Are the tinnitus sounds internal?

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Tinnitus is the result of different pathological changes in many diseases involving the auditory system. The cause is complex and the mechanism is unclear. It is mainly characterized by subjective sound sensation in the ear or brain without corresponding external sound source or electrical stimulation.

Is the sound of tinnitus internal?

Whether the sound of tinnitus is intrinsic is a controversial issue. In the traditional sense, tinnitus is considered a subjective sensation, the perception of sound inside the ear, which does not necessarily require an external sound source. However, recent research suggests that tinnitus may be a complex neurological phenomenon related to plastic changes in the brain's auditory centers and neural networks.

The perception of tinnitus is usually subjective, meaning that only the patient can hear the sound. The sound may be high-pitched or low-pitched, continuous or intermittent. However, tinnitus is not an hallucination or imaginary sound, it is a real phenomenon of sound perception.

Tinnitus can be divided into two categories, objective tinnitus (also known as somatosensory tinnitus) and subjective tinnitus (also referred to as tinnitus, generally what we call tinnitus All are subjective tinnitus).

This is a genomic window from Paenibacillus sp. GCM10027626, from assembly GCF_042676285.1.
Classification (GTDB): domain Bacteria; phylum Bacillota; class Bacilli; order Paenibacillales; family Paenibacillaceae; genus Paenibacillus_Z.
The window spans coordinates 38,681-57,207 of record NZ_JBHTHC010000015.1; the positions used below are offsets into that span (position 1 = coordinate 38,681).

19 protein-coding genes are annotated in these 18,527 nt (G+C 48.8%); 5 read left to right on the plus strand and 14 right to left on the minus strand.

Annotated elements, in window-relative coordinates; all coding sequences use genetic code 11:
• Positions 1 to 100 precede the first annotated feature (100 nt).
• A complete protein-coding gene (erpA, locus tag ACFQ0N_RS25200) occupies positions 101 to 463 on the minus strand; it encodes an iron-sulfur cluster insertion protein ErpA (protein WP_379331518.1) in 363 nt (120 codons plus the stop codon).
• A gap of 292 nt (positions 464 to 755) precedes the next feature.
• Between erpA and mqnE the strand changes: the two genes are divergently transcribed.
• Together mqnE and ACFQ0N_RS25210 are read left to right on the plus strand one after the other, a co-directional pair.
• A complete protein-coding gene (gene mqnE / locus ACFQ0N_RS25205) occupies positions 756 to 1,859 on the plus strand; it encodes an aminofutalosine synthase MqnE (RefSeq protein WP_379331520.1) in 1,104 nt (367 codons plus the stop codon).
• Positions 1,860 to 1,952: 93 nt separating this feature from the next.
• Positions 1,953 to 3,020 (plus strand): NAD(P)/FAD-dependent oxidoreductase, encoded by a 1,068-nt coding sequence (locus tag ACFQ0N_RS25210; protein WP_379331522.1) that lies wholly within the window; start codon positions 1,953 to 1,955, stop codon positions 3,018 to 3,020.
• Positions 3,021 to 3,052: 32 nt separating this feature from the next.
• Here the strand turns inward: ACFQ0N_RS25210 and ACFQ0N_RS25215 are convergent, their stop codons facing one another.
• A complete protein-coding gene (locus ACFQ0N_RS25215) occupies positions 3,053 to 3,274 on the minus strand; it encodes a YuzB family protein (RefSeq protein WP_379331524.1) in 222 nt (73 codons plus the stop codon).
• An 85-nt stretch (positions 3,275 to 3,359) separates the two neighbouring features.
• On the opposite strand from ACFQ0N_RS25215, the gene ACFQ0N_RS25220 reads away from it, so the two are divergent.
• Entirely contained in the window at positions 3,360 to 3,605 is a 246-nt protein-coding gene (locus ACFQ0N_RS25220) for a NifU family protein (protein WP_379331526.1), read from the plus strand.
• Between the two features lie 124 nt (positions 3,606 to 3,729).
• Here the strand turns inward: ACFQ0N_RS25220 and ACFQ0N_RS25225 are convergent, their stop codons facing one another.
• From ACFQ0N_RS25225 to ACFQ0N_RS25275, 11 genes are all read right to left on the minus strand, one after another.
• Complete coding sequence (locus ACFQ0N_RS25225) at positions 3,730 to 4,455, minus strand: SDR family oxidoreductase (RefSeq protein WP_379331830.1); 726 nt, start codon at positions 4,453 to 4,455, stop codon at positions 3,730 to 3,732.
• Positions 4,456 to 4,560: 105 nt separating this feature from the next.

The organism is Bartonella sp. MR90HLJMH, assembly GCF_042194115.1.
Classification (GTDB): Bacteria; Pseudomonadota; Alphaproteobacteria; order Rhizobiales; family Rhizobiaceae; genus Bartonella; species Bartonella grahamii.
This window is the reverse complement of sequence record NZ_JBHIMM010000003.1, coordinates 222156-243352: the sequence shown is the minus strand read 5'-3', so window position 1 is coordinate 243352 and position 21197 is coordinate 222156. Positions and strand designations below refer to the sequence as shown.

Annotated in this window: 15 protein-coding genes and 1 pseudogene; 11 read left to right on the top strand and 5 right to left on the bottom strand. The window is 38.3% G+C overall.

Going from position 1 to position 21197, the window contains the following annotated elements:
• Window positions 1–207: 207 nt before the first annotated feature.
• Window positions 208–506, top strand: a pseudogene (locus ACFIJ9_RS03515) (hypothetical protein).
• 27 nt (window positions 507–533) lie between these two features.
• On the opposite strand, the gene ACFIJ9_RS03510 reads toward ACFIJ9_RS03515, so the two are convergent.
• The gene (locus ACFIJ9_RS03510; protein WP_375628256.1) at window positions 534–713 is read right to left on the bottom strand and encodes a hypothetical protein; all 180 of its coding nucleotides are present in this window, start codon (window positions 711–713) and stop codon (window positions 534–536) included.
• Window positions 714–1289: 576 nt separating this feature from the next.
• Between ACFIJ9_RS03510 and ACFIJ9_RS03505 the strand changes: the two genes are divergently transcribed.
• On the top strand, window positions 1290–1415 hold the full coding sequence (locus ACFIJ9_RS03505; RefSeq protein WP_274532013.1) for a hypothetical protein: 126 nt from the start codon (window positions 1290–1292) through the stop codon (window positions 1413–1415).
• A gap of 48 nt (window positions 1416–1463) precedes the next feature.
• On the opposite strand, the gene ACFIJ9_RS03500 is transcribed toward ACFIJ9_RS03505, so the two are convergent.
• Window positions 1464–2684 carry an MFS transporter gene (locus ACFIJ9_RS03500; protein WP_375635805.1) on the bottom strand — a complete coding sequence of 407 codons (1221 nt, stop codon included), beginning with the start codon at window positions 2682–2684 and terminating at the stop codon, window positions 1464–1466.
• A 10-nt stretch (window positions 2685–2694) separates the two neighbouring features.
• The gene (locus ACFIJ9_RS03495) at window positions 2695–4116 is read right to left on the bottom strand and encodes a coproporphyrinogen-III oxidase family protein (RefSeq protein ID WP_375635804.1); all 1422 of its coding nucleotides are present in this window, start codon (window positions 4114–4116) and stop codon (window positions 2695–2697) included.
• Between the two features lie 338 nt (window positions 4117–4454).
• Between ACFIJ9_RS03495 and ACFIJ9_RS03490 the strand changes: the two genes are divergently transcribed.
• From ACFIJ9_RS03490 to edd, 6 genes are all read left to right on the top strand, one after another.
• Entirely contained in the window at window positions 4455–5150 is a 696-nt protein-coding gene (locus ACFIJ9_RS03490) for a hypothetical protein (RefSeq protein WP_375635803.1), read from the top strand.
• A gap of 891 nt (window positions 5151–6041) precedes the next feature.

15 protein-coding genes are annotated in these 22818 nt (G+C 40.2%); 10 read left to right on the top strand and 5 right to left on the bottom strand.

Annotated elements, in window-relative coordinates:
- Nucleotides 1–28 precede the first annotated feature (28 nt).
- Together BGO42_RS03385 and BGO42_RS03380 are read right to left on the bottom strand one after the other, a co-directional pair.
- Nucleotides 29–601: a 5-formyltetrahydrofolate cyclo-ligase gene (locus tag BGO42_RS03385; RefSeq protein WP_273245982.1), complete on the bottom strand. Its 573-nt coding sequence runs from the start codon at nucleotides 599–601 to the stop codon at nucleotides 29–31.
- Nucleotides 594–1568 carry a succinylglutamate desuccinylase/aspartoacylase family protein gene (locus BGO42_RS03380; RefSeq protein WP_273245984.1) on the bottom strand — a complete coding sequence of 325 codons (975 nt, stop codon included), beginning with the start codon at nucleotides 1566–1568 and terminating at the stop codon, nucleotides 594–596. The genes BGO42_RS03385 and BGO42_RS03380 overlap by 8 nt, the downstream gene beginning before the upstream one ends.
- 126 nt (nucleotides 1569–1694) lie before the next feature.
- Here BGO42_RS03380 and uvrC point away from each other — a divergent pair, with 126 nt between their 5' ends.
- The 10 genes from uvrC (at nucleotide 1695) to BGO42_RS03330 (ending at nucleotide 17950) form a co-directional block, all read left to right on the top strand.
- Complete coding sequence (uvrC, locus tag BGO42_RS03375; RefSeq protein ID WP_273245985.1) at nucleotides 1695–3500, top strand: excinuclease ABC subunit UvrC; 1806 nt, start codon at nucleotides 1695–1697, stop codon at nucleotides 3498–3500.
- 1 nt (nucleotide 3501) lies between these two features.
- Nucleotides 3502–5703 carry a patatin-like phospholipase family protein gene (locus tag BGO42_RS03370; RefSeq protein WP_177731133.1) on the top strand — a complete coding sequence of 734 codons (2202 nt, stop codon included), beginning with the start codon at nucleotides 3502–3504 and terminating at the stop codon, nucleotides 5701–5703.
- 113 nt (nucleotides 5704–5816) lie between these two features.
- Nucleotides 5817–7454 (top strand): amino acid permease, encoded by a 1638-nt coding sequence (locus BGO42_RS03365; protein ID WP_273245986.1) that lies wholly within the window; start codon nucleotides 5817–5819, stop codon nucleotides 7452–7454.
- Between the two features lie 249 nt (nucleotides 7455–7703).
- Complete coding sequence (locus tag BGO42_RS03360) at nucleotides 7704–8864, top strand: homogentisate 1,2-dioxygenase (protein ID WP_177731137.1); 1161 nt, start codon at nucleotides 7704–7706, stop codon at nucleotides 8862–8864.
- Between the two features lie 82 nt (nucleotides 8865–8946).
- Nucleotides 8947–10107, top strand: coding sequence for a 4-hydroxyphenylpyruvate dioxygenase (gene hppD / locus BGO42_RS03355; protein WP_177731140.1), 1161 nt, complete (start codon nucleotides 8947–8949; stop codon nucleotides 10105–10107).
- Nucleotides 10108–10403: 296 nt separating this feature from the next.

The so-called objective tinnitus refers to tinnitus caused by real sounds transmitted into the ears, such as the sounds of muscle movements, the sounds of teeth colliding, etc., which are submitted to the level of consciousness by the brain for various reasons. When we perceive these sounds, this is the cause of objective tinnitus.

Subjective tinnitus is the sound that is purely perceived by the brain itself when there is no actual sound source. This type of tinnitus accounts for 90% of tinnitus patients. It is currently recognized that tinnitus starts in the periphery and becomes chronic due to the remodeling and poor functional connections of the central nervous system. That is to say, any situation that may generate electrical signals and be transmitted within the auditory pathway may occur without the external environment. The brain's perception of sound in the context of the sound source.

Because the causes of tinnitus are complex and the pathogenesis is still unclear, there is no unified standard for treatment. Current treatment methods are diverse, including etiological treatment, drug treatment, psychological treatment, sound masking and tinnitus retraining treatment, acoustic stimulation treatment, surgical treatment, etc.